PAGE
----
The drama teacher points at Ryan, the captain of the football team, and says “Come up here, son.” Ryan smiles behind him as he climbs onto the stage. The drama teacher drops his folder and it smacks down on the floor. “Pick it up” he says, without smiling. Ryan looks back at the class once, picks it up and hands it back to the waiting teacher.
The folder is barely in his hands before he drops it again. “Pick it up,” he says. A look of surprise flashes across Ryan’s face but it vanishes quickly. Ryan bends over again, his face screwed into a “yes, coach” expression, and he hands it back. The folder hits the floor with the same resounding smack: Pick it up. This time it takes longer, the wheels are turning, this must be some sort of test. Another time still, and Ryan is frustrated.
Pick it up. He is going to punch the drama teacher, its only a matter of time.
Perhaps the drama teacher sees this inevitable course of events, because he turns to the class. “Conflict.” he says “There’s a reason why it is the heart of story. It is the most concise way to characterize. You know more about Ryan here than you would have known after three seafood dinner dates.”
“There is no room for extra fluff or illusions about the character. It is just like throwing an object against a wall. Picture a glass sculpture that has been expertly made to look like a ball of cotton candy. When you throw it against the wall, there’s a collision and it shatters, when it hits hard you find out what its really made of.”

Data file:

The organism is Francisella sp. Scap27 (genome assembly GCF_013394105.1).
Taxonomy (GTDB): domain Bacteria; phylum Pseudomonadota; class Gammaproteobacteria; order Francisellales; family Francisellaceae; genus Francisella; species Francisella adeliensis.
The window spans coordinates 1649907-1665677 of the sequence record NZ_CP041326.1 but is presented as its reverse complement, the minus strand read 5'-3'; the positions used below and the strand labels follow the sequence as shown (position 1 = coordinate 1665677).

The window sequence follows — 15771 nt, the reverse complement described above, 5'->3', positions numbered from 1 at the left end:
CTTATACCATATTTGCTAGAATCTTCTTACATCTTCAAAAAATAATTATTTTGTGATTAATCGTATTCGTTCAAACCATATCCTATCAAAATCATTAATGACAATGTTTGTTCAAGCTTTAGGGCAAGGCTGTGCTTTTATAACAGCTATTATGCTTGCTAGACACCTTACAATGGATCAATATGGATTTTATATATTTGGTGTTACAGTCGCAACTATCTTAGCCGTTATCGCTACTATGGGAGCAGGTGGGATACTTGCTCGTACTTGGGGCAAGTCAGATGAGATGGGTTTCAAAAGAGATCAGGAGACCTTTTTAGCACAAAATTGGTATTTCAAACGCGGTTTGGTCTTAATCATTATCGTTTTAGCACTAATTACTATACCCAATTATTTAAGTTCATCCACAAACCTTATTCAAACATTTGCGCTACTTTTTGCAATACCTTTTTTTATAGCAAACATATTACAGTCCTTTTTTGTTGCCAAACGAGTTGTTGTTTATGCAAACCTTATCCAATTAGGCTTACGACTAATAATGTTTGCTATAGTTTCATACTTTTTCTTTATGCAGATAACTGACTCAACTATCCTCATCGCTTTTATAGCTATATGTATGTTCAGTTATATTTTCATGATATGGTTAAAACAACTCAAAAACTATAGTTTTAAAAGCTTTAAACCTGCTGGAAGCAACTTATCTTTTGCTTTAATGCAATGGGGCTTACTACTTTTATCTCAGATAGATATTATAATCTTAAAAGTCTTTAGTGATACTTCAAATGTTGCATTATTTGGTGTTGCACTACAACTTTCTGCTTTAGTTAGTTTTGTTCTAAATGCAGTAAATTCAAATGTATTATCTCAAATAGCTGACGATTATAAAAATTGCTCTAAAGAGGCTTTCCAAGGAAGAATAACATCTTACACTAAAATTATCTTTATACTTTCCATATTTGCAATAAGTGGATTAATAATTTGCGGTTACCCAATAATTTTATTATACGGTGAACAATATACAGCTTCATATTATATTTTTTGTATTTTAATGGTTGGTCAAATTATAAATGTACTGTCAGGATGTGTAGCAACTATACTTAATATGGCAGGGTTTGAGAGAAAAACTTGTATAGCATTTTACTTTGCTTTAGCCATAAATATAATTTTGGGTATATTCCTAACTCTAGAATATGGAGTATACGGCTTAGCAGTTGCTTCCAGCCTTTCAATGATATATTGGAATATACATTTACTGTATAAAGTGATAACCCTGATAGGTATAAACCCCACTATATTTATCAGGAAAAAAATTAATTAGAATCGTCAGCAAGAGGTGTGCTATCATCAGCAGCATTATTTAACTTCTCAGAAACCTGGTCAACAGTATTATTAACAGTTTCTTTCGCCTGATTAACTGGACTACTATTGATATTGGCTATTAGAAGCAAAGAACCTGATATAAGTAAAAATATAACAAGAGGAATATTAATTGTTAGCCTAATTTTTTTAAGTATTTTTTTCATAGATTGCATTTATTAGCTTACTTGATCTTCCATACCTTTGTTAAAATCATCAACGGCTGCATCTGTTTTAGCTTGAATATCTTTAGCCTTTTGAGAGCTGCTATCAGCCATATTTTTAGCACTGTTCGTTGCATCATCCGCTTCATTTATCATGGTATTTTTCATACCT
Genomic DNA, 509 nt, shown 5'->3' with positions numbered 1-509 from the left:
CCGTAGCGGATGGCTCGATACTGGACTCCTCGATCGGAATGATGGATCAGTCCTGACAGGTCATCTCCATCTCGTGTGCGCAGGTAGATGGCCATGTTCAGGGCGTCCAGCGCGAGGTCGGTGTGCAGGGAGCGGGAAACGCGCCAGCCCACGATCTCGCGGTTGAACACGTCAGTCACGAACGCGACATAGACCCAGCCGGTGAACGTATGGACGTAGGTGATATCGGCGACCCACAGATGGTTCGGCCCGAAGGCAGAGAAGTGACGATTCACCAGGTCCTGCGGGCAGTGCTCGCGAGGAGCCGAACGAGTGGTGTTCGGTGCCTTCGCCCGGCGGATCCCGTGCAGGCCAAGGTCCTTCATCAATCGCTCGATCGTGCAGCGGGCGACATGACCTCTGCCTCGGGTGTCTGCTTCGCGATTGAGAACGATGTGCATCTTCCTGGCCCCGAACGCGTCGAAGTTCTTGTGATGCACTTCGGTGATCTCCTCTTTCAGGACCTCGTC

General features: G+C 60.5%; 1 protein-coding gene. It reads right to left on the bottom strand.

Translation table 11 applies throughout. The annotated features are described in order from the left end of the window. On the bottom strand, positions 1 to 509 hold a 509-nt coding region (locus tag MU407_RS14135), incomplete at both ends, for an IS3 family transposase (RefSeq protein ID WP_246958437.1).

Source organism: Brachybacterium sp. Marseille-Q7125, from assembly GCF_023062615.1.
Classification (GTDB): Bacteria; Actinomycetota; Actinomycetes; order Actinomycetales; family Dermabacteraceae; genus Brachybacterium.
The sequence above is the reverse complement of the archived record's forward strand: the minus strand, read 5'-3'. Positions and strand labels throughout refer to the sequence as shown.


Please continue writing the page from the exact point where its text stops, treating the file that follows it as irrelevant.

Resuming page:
In the drama teacher’s example there were two characters: the football captain, and the aggressive jerk that he played. Is it possible to make a story with less than two characters? In an animated short, every character is built from nothing by combining shapes, tweaking every vertex and then rigging all of these pieces to a skeleton and controls. As you can imagine, this takes a lot of time and usually a lot of people.
If there is a way to have an interesting conflict with only one character, it is certainly worth considering. I can think of two ways this can happen: the character has an internal conflict between warring sides of himself, or the second character is just not an actual character, but nonetheless presents a conflict. For example the second character could be a natural phenomenon: a mountain to be climbed, or a wind to be survived.
My story idea is about a tree that comes to life. However, soon after awaking excitedly to consciousness, the tree realizes that he can’t move around because he is cemented to the ground by his roots. The tree’s predicament becomes even more aggravating when a ball rolls over from a nearby playground and he can’t quite reach it. The conflict is between a tree and its own nature, and he must get to the root of the problem.
Some character drawings: